BOY SCOUT TROOP 272
Introduction To BSA
Troop 272, Nashua NH A new scout guide
Prepared by the leaders and boys of Troop 272
Information on troop, advancement, and forms can be
Found on the troop web site: www.nashuaboyscouts.org
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Scout Name: ______________________
Welcome to Troop 272! In this troop you will learn many things:
camping, hiking, outdoor skills, cooking techniques, first aid and
much, much more. These scouting activities are fun with a
purpose because you are having fun while you do them and you
are learning important life skills at the same time.
In addition to learning the skills, you also learn how to be good
leader, how to communicate better, and, in general, how to
become a better and more confident person. In this packet you
will find out some important key points about the Boy Scouts of
America, its rules, and its requirements as they are practiced by
your new troop. We all hope you will enjoy being a part of Troop
The changes from cub scouts to boy scouts
Change #1: Try vs. Know
In Cub Scouts, you are rewarded when you TRY a skill. You
are encouraged to try new things and as you are exposed to
them, you are rewarded for simply trying them. Often
times, you fulfill achievements by attending events or
campouts and your den leader takes care of signing your
book immediately. You can also get your parents to sign
your requirements when you try new things with your family.
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In boys scouts, you are rewarded when you KNOW a skill.
To know a skill, you have to be taught it (sometimes a few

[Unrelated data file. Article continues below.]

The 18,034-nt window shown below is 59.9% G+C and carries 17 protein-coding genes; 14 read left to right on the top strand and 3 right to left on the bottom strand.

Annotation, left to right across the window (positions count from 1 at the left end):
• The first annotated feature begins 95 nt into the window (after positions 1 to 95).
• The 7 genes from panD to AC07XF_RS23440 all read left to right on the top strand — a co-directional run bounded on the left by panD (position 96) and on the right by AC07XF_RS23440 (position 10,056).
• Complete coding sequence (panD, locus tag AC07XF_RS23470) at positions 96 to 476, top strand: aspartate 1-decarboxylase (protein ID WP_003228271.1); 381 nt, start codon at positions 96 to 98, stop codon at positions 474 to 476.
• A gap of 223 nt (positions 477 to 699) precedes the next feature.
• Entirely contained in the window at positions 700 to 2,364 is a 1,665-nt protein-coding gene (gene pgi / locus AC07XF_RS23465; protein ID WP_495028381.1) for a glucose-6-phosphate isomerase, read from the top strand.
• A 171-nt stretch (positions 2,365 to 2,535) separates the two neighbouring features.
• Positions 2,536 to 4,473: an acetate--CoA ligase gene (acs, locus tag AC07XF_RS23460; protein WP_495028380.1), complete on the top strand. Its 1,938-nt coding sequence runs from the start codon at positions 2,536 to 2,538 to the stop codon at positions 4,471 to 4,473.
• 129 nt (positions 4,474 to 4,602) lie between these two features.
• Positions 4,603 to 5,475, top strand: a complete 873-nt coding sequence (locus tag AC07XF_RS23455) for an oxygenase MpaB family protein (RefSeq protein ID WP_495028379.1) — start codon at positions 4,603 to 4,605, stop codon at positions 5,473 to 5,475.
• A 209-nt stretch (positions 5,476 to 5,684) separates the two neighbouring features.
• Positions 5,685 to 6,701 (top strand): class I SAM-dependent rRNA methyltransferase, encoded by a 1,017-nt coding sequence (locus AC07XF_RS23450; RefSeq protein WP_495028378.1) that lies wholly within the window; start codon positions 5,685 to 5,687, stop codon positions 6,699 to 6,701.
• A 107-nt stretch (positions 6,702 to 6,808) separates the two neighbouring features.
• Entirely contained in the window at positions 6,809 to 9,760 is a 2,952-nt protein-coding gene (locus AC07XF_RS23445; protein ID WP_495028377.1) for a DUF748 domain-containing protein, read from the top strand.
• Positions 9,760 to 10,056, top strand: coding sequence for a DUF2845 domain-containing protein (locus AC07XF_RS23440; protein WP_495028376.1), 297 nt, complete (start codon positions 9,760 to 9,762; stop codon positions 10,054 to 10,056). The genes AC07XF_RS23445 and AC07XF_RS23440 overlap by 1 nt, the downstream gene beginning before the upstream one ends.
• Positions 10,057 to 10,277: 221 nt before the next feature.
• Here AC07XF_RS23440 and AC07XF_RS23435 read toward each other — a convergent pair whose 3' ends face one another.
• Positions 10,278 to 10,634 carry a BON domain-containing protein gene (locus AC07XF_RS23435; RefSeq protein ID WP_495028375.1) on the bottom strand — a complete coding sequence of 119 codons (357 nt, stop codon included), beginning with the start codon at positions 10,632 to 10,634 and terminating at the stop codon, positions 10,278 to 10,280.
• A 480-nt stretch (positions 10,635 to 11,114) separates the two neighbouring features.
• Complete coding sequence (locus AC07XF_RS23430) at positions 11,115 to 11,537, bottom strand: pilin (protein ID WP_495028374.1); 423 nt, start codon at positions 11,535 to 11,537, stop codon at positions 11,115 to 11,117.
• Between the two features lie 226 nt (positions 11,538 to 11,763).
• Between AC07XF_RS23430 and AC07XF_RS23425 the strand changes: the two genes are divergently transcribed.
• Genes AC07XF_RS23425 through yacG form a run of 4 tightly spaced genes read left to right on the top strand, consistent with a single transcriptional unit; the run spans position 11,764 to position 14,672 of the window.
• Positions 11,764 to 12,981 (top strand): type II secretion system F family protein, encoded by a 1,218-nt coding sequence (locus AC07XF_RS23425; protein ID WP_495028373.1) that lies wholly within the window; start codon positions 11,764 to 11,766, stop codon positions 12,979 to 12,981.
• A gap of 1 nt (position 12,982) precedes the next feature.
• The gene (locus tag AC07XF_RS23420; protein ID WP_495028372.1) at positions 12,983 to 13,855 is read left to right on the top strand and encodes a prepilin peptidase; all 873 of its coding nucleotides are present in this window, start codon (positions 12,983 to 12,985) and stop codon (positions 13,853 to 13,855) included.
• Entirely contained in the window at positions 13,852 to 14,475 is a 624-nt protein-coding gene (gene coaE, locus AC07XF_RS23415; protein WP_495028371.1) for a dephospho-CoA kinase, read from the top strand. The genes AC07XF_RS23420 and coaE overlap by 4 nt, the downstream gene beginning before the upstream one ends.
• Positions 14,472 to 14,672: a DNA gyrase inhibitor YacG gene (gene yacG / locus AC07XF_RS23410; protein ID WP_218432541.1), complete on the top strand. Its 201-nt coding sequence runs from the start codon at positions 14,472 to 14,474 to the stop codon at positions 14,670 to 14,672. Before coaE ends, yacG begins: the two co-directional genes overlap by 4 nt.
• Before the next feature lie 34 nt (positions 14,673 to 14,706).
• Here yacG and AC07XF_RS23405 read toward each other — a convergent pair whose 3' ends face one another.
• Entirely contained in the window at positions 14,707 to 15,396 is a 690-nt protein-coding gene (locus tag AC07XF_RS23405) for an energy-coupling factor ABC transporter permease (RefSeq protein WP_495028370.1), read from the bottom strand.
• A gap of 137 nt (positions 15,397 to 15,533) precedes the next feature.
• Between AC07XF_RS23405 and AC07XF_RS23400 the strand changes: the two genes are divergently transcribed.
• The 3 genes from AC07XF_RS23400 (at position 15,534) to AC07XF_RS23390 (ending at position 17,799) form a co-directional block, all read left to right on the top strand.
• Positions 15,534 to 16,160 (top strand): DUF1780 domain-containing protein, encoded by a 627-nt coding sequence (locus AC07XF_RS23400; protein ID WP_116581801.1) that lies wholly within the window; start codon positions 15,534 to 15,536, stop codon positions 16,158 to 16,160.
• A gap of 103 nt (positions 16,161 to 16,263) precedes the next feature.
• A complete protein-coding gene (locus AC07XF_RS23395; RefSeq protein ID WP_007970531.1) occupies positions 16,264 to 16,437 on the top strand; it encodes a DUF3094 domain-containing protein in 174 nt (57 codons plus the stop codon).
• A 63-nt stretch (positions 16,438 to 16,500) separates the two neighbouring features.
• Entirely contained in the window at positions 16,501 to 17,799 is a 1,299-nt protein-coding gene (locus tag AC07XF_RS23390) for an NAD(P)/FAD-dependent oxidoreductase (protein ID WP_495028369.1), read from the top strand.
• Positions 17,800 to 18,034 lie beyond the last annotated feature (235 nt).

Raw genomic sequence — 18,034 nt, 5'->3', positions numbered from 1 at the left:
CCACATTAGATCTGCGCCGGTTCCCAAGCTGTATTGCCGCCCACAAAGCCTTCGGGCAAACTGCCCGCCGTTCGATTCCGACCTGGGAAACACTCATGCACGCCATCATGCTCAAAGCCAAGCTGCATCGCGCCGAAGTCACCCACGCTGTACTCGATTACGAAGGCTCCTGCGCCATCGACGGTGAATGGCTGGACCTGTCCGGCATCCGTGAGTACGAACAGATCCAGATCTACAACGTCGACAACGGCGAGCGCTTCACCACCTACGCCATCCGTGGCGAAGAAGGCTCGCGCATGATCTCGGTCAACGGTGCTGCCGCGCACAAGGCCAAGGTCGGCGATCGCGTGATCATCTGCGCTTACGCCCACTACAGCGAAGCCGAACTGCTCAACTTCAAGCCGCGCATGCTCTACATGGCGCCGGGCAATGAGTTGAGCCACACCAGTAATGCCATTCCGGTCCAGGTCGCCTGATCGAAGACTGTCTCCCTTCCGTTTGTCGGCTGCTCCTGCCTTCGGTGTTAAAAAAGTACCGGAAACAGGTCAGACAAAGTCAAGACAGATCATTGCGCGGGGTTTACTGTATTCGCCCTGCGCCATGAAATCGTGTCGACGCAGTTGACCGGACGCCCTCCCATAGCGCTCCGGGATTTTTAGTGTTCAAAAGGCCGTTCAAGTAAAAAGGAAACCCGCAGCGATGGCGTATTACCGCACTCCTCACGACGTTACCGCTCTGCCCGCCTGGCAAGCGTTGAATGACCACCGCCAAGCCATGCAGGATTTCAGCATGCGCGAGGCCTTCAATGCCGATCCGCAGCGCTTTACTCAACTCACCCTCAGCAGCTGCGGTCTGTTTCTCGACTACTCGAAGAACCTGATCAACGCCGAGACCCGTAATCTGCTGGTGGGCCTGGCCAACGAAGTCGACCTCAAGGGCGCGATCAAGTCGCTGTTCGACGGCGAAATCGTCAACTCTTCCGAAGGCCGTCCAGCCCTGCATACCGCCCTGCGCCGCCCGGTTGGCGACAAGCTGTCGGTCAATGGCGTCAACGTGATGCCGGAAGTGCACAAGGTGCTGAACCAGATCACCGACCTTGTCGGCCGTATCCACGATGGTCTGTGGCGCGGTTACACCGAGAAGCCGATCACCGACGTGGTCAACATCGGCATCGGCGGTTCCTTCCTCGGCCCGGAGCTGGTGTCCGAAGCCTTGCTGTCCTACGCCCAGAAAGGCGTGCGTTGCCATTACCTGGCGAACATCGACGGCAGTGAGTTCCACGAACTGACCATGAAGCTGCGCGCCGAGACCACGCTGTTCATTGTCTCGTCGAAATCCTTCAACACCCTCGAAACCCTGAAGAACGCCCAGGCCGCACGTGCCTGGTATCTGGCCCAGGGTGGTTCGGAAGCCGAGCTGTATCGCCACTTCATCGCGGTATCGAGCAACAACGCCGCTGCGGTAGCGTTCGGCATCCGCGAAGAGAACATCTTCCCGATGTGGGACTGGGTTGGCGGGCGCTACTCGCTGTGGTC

times), practice it on your own, and then demonstrate at a
later time that you KNOW the skill to your leaders. This
last part is the most important change for new boys to
understand: you have to go to your leaders and ask for time
to demonstrate your skills. You leaders wont come to you
or pester you to learn your skill. You have to practice it on
your own after a teaching session and come back at a later
time to demonstrate it. In addition, your parents can no
longer sign your scout book. It has to be done by a troop
leader that is not your parent.
Change #2: You are in a Patrol now
Our troop is made up of patrols. Your patrol will be a group
of boys (all first year scouts) that team up to get things
done. You will learn together, make plans together, and turn
your plans into actions. Your patrol will have 5-6 scouts in it.
Soon, you will be assigned to a patrol. In it, you will pick a
patrol leader and asst. patrol leader, come up with a patrol
name, and create a patrol yell that you use to show your
scout spirit. You can even have your own patrol meetings
separate from the troop meetings.
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Change #3: The leadership of our troop:
In Cub Scouts, adults are your pack leaders and your den
leaders. In Boy Scouts, boys are your troop leaders and
your patrol leaders. You can think of a patrol leader as a
boy version of your den leader and your senior patrol leader
as the replacement for your Cubmaster.
Each Boy Scout troop also has adult leaders and a troop
committee made up of parents who volunteer their time to
The most visible of these adult leaders is your Scoutmaster,
Mr. Trabucchi (you can call him Mr. T for short). He is your
most valuable resource when it comes to getting questions
answered when you are not sure what to do. To help him,
Mr. T also has several Assistant Scoutmasters, whom you
will meet and get to know. Mr. T may send you to talk with
one of them if you need help that they can provide.
Our troop has many different jobs and leadership positions
that, as you advance in rank, you will be given the
opportunity to have. These are the same jobs that adults
had in your Cub Scout pack and now you will have the
opportunity to do them too!
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Below is a list of boy leadership positions and what their
Senior Patrol Leader (SPL) The senior patrol leader runs
the troop. He is in charge of all the scouts and what they
do. To be a SPL you must show a great deal of responsibility
and scout spirit.
Assistant Senior Patrol Leader (ASPL)- The ASPL is also a
high leadership position. The ASPL is also in charge of the
scouts and carries out the SPLs rules, regulations, etc. You